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Tydskrif vir Geesteswetenskappe

versión On-line ISSN 2224-7912
versión impresa ISSN 0041-4751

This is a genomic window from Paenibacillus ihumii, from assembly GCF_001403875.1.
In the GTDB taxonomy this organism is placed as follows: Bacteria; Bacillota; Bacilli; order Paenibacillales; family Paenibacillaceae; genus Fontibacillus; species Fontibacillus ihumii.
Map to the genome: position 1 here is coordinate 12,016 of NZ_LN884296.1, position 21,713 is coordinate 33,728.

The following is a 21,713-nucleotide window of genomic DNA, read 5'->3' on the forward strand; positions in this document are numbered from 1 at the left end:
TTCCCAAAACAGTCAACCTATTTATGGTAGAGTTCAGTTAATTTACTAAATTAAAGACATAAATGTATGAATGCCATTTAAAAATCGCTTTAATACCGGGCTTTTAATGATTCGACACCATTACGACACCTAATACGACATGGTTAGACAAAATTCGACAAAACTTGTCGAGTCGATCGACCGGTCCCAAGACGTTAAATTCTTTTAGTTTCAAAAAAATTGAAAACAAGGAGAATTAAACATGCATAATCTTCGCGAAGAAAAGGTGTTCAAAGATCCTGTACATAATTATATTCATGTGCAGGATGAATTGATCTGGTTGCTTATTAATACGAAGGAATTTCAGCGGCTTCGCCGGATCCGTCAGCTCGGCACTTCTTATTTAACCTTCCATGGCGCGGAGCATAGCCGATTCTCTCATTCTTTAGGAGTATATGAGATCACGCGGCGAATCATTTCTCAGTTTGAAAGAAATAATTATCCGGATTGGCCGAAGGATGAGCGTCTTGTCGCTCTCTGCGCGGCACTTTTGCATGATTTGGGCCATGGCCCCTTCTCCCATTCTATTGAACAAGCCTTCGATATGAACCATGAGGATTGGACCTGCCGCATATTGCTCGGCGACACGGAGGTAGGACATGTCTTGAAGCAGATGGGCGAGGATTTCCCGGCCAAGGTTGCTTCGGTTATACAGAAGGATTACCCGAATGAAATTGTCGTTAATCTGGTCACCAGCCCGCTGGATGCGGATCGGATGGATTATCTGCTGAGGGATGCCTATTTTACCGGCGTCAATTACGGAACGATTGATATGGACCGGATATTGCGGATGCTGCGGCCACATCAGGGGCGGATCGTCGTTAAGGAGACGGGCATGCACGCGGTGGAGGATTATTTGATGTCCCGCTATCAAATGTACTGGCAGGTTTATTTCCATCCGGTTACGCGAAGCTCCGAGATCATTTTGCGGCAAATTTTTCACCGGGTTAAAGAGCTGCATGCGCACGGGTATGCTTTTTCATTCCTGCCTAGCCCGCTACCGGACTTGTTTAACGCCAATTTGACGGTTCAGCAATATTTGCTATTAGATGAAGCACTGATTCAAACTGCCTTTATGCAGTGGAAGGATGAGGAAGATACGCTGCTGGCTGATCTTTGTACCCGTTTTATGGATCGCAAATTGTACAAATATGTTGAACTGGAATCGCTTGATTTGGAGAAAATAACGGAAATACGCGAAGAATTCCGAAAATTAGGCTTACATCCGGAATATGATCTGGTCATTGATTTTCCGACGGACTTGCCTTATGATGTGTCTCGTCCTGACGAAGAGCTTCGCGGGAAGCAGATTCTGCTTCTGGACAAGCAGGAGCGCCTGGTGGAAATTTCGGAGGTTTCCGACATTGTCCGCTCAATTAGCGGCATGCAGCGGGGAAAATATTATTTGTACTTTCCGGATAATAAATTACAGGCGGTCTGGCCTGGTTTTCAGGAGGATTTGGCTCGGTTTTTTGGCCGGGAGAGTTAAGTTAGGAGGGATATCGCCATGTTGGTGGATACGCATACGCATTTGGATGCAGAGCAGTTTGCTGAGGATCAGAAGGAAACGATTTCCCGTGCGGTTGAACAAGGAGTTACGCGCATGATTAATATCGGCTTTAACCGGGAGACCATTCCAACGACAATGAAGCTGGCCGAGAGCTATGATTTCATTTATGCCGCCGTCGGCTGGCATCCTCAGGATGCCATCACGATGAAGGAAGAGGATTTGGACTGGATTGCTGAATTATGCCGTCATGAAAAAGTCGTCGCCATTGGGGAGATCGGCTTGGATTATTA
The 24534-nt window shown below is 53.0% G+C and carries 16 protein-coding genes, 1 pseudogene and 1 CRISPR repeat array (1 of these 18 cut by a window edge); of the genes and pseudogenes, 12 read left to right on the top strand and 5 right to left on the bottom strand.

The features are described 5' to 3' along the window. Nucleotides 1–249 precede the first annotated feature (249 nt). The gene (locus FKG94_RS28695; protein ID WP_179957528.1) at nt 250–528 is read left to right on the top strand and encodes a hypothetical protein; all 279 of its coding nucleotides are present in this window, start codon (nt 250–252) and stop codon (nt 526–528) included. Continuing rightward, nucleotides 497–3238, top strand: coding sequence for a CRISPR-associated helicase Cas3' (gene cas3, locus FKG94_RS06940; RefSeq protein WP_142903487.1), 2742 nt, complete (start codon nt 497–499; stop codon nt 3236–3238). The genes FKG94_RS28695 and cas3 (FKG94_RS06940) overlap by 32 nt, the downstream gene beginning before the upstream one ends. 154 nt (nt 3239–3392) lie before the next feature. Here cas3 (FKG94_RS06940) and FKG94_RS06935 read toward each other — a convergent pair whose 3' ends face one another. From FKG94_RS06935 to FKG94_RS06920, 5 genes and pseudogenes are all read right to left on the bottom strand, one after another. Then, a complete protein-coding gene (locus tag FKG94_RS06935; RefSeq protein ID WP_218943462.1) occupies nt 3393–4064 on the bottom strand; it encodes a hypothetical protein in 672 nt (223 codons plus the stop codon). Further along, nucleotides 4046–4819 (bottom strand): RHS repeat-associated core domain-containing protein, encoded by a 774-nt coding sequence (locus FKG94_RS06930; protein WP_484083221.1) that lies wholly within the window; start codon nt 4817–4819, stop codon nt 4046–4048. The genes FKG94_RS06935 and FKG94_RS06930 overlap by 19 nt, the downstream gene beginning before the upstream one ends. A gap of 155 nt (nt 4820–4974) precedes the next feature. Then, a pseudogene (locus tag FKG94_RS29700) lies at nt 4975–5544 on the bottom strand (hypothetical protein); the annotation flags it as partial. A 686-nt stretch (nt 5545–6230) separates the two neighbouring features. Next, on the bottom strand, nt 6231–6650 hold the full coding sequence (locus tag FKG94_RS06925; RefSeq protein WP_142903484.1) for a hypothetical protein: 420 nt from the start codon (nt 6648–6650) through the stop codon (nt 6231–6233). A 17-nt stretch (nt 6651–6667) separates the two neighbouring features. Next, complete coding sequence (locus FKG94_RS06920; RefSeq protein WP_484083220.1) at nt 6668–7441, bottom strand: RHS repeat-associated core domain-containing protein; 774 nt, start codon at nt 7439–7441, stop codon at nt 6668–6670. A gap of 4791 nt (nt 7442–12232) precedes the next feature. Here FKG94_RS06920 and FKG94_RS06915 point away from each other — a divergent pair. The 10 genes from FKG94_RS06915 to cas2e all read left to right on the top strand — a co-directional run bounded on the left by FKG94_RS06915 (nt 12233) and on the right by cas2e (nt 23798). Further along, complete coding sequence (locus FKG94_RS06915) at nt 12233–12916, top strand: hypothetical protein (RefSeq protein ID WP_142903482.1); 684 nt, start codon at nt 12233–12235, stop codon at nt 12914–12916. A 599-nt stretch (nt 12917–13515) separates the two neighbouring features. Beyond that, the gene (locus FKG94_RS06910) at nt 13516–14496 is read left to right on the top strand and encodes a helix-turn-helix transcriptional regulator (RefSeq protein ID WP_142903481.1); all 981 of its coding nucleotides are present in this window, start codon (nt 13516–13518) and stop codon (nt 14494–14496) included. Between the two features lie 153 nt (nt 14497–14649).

OLIVIER, Bert. Van Orwell se 1984 tot die aktualisering daarvan in 2020-2023From Orwell's 1984 to its actualisation in 2020-2023. Tydskr. geesteswet. [online]. 2023, vol.63, n.3, pp.615-631. ISSN 2224-7912.